The United States, along with the UK, Canada, and a host of other states, has refused to sign an updated International Telecommunications Regulations treaty at the International Telecommunication Union’s World Conference on International Communications (WCIT-12) in Dubai, citing concerns over treaty provisions related to Internet security and spam, as well as a resolution envisioning a greater role for the ITU in Internet governance. In a statement delivered at the conference on December 13, the U.S Ambassador to WCIT, Terry Kramer, said, “the United States continues to believe that Internet policy must be multi-stakeholder driven. Internet policy should not be determined by member states but by citizens, communities, and broader society, and such consultation from the private sector and civil society is paramount. This has not happened here.”
Originally signed in 1988, the regulations govern the interoperability of international telephone connections and other communications traffic. Until now, they had not included provisions relating to the Internet. The current draft, however, includes language calling on member states to “endeavour to take necessary measures to prevent the propagation of unsolicited bulk electronic communications and minimize its impact on international telecommunication services.” The United States had raised concerns that such measures could pave the way to regulations of other types of content, such as cultural and political speech. The treaty also contains a resolution calling on the ITU’s Secretary-General “to take the necessary steps for ITU to play an active and constructive role in the development of broadband and the multistakeholder model of the Internet.” The United States has remained opposed to giving both the ITU and its member states a greater role in the potential regulation of online content.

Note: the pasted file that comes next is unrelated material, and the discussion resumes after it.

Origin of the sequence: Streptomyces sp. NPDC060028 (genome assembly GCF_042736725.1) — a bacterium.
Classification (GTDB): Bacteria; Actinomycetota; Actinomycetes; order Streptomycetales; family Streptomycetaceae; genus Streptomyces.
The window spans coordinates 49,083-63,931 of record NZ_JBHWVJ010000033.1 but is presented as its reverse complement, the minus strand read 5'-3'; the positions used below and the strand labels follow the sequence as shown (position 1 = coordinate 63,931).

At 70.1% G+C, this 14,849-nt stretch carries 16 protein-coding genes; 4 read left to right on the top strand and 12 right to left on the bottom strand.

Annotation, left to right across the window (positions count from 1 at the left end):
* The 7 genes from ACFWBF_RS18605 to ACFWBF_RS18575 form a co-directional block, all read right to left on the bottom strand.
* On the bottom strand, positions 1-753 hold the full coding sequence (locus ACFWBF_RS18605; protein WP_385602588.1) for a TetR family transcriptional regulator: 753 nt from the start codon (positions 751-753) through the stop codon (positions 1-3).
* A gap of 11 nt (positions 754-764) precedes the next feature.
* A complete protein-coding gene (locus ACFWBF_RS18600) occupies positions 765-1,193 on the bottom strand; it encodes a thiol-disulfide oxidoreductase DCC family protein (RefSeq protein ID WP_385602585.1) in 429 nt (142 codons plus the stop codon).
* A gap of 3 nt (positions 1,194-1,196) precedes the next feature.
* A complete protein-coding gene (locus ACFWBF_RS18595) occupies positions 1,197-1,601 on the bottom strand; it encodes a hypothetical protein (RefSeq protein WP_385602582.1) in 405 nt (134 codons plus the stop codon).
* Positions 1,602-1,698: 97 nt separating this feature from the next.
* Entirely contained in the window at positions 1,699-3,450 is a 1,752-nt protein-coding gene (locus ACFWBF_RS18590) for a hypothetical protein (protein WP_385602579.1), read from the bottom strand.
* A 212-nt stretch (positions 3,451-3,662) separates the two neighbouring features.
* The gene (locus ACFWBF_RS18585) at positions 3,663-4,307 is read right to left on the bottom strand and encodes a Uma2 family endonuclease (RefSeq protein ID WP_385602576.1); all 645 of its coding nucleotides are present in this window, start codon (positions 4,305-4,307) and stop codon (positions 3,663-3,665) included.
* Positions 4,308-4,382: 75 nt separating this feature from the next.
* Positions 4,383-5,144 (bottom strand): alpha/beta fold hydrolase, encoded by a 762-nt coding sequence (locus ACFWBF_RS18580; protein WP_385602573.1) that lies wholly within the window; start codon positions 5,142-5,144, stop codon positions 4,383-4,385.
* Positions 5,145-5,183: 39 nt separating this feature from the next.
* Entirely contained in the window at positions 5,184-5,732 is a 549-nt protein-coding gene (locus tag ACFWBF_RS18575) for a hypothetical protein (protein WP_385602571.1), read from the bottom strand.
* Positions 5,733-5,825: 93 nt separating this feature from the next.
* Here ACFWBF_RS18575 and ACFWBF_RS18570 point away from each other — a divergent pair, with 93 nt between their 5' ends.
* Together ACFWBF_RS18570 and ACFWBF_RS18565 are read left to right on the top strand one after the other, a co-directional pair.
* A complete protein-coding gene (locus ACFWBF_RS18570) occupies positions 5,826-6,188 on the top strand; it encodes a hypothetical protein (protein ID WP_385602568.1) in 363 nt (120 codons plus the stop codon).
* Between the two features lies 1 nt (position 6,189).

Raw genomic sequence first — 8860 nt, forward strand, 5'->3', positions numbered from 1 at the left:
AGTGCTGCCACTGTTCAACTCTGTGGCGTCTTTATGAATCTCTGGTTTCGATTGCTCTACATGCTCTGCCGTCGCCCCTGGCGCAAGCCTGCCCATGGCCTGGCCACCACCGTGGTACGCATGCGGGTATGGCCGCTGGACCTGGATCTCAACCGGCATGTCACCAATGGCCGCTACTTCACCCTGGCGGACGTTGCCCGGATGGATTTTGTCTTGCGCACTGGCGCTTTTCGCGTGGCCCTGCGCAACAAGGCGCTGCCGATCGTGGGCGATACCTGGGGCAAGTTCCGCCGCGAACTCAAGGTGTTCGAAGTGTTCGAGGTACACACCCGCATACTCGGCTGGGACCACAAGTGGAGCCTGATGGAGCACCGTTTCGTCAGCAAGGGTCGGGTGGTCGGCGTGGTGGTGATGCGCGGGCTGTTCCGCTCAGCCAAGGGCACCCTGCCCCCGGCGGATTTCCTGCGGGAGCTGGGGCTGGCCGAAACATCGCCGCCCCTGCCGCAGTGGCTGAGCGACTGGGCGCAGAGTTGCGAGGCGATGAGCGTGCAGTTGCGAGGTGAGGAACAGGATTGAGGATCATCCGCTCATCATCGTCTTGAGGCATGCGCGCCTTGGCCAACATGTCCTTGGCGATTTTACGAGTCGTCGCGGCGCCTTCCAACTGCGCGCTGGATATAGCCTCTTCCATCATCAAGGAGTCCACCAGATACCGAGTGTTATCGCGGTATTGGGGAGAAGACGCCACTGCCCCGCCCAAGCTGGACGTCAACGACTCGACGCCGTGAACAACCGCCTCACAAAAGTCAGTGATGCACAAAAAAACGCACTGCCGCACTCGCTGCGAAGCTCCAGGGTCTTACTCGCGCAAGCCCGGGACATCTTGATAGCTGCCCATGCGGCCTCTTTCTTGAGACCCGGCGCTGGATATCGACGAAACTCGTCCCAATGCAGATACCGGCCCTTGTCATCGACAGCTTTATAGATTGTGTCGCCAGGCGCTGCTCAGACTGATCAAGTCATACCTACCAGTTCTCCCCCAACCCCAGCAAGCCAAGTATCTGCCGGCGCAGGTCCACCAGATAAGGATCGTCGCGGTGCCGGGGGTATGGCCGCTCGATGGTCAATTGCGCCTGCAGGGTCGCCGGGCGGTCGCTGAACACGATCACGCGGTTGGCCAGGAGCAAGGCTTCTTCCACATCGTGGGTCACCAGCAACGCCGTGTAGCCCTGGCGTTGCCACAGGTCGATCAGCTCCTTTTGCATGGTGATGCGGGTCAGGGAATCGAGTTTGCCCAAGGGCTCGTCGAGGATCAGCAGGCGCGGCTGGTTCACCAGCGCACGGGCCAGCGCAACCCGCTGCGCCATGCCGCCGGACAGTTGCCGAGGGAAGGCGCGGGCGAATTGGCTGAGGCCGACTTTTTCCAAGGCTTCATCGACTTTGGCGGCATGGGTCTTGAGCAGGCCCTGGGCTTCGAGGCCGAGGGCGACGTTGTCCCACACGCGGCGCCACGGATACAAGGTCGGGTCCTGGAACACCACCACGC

The long-anticipated move to add provisions such as these has also garnered widespread opposition from many non-governmental organizations, as well as the private sector. The Center for Democracy and Technology has warned, for instance, that proposals giving the ITU a role in regulation of cybersecurity or Internet privacy could undermine the potential of the Internet as a platform for innovative business models and an engine of economic growth. Internet pioneer and Google Vice President Vinton Cerf, meanwhile, had simply urged the ITU to “keep the Internet free and open.”
As it has refused to sign the new treaty, the United States will not be bound by its terms. The U.S. delegation’s rejection of the proposed treaty has drawn praise from lawmakers on both sides of the aisle in the Senate and House of Representatives alike. FCC Commissioner Robert M. McDowell likewise commended the U.S. delegation but warned it to “immediately prepare for an even more treacherous ITU treaty negotiation that will take place in 2014 in Korea.”